A Free Knitting Lesson from Liz @PurlsAndPixels
You’ve done it! Congratulations on your beautiful knit piece. You may notice one last instruction after knitting and tying up the loose ends of your project. Often, at the end of a knitting pattern the final step will read, “block if desired.” Blocking knits is a way of forming your project into a more perfect shape. There are several techniques you can use to block knitwear, including wet, dry, steam, and damp blocking. No matter what method you use, the blocking process will stretch and smooth your stitching.
What is blocking knitwear?
Blocking in knitting is a finishing touch for your knit work. It allows you to stretch and manipulate your knitting into a more consistent, even stitch pattern.
Below, you will see two fingerless mittens I have made. These mittens were made two at a time on the same pair of needles in the same knitting session. The glove on the left has not been blocked. The glove on the right has been blocked. As you can see, the right mitten has a much better shape and the stitching seems much more even.
How to block knits
To block your knitting, you will need to prepare a blocking board. You will lay or pin your knits to the blocking board to ensure they keep their shape. If you do not have a blocking board, you can usually substitute an ironing board or a spare mattress covered in towels.
You can order a blocking board on Amazon.com with this affiliate link.
There are a few techniques you can use when blocking your knits. You will want to consider the type of yarn you have used for your piece when choosing a blocking method. Wool and natural fibers hold their shape better after wet or damp blocking, while acrylics seem to do well with damp and dry blocking. All these blocking methods involve stretching your knitting work a bit, in order to even out the stitching. Then you will lay your item out flat or pin it to a blocking board, while forming it into the correct shape and size.
Wet blocking knits
For wet blocking, you will completely submerge your newly knitted item in water. Let the piece soak until the yarn is fully saturated, then gently wring out any extra drippy water. I shake the item out a bit; this not only gets rid of excess water but also helps the stitches to pull themselves into a more even pattern. Next, lay your item on your mattress or blocking board. Gently pull your work into the desired shape.
Your pattern may ask you to block your knit to a certain measurement. This happens often when you are making patchwork blankets or other knit pieces that should line up perfectly to be sewn together. In this case, stretch the piece to match the given measurements and pin your knit to the board. Pinning it down keeps your piece from shrinking back out of shape while it dries. Once your knit is completely dry, you are ready to continue with your pattern or use you item.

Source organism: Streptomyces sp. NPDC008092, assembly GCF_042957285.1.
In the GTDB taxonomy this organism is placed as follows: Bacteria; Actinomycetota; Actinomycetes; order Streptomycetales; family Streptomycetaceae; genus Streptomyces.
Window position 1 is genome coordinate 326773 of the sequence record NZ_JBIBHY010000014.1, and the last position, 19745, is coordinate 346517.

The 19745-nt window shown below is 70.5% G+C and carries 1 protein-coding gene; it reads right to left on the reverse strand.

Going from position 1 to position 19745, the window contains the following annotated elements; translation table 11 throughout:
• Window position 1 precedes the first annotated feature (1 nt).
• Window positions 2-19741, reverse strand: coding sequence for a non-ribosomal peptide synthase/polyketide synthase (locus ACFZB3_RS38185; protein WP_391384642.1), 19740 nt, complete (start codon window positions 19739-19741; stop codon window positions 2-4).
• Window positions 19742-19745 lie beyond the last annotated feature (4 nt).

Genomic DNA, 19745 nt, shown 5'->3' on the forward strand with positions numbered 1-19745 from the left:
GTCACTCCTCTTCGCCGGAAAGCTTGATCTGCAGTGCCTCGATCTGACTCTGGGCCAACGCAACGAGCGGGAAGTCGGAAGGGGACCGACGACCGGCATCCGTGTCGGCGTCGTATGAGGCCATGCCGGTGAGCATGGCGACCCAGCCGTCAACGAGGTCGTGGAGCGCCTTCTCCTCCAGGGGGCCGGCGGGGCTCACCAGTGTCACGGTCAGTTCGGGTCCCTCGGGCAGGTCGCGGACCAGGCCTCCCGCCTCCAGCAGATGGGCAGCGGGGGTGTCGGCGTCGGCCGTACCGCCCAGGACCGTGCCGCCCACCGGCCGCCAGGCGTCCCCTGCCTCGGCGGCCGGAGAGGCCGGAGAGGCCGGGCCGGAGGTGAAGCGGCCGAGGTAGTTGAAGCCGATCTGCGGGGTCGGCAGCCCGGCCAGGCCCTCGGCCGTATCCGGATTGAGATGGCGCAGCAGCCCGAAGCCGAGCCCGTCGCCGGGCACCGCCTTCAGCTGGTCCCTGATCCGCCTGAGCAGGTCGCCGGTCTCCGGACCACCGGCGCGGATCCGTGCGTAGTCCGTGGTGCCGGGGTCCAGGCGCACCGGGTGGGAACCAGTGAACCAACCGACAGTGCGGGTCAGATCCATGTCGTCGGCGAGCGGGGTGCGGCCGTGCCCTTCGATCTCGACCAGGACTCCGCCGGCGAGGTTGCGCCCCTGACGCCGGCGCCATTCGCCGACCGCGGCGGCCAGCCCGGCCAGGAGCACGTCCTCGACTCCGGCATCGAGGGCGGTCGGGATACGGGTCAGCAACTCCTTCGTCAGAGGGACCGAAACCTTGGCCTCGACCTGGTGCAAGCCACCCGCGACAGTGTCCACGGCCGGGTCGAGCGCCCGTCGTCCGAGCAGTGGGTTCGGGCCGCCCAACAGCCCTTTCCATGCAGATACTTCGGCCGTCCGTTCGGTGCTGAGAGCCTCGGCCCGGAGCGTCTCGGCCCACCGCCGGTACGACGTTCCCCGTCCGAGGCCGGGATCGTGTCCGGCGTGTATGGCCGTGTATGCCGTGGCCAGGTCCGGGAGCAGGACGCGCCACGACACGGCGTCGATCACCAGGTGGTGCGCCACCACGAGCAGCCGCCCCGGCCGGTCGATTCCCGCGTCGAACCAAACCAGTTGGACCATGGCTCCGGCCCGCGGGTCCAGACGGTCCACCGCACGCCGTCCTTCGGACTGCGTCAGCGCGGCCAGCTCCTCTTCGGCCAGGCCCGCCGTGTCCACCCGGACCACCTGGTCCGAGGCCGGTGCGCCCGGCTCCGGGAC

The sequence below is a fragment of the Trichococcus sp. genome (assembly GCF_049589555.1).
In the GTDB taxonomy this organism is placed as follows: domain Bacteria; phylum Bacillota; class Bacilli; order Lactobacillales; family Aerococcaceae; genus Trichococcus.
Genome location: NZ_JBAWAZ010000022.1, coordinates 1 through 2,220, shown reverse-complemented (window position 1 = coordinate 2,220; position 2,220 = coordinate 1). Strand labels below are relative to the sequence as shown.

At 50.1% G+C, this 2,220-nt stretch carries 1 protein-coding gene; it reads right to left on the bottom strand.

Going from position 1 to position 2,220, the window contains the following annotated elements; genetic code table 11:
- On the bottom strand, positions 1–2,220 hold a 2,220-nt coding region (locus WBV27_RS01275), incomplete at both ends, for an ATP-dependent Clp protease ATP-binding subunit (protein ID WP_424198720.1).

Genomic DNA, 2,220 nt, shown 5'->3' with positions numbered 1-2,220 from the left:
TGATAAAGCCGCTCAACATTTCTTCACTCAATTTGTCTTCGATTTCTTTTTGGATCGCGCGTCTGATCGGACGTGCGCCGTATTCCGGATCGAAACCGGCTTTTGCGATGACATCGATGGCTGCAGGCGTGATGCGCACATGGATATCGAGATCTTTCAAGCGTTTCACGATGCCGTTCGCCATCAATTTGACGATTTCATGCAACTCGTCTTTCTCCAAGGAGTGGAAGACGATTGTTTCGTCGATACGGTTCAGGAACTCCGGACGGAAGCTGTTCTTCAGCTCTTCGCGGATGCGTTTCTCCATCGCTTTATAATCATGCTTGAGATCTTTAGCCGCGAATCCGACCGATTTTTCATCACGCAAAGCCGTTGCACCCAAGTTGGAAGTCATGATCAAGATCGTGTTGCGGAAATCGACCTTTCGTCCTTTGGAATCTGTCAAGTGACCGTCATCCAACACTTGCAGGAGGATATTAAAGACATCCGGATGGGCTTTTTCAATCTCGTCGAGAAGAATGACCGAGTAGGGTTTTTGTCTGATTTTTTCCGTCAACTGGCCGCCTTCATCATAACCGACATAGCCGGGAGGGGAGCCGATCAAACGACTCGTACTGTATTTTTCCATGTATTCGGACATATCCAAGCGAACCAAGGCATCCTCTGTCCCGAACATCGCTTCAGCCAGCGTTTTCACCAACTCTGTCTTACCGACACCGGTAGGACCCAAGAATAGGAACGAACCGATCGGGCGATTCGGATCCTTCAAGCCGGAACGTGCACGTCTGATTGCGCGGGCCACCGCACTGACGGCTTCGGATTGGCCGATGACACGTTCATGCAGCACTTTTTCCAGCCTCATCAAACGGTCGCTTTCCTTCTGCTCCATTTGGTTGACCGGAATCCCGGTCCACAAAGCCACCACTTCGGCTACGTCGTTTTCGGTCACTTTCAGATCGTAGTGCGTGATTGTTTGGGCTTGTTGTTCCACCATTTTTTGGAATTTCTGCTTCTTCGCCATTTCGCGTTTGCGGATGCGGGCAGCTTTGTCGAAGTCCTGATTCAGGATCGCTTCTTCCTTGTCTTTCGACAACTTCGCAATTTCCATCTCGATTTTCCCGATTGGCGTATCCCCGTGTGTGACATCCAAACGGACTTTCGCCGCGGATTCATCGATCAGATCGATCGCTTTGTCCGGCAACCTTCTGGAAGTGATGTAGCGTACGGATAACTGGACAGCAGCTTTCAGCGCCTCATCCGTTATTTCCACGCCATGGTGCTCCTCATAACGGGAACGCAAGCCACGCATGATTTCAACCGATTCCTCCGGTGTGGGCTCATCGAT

Dry blocking knits
While wet blocking is the most effective way to make sure your knits are in perfect shape, dry blocking sometimes does the trick for items like gloves and hats. Simply tug and pull on your completed work to even out the stitching. When you have focused on your tension while knitting and have a well-shaped knit from the start, a gentle stretch may be all your work needs.
Steam Blocking knits
Another option to block your knits is to use a stream iron to moisten the stitches. First, stretch your knit into shape and pin it to your blocking board. Wave a steam iron a half inch or so above the knitting to moisten the fabric. Then, use your hands to gently smooth the stitching. Allow your knit to fully dry before unpinning. Be very careful if you try this with acrylics; acrylic yarn is made of plastic and too much heat could make it melt. In most cases, it is best to avoid steam blocking acrylics for this reason.
Damp blocking knits with the washing machine
Toss your knits in the washing machine on hand wash or gentle cycle with cold water. Once the wash cycle has finished, the machine will have wrung out just enough water to leave the knits damp, but not wet. This allows for a bit more malleability than just stretching out your dry knits, which helps the stitches to fall into an even pattern. The stitches wont shift around as much as wet blocking, so it doesn’t allow the knit to change its shape as dramatically as a wet blocking would. On the other hand, drying time is cut dramatically when using a washing machine to damp block.
Knit These Projects
Washcloth and Face Scrubby Knitting Pattern
In this post, I blocked a Beginner Face Scrubby and Beginner Washcloth. Both patterns are included in my Simple Washcloth Knitting Pattern Collection.
Fingerless Glove Knitting Pattern
Also pictured, are gloves made by following my Simple Fingerless Glove Knitting Pattern.
Find More Knitting Patterns
If you like this, check out the other knitting patterns I’ve written. They’re all gathered on one page, which you can find here.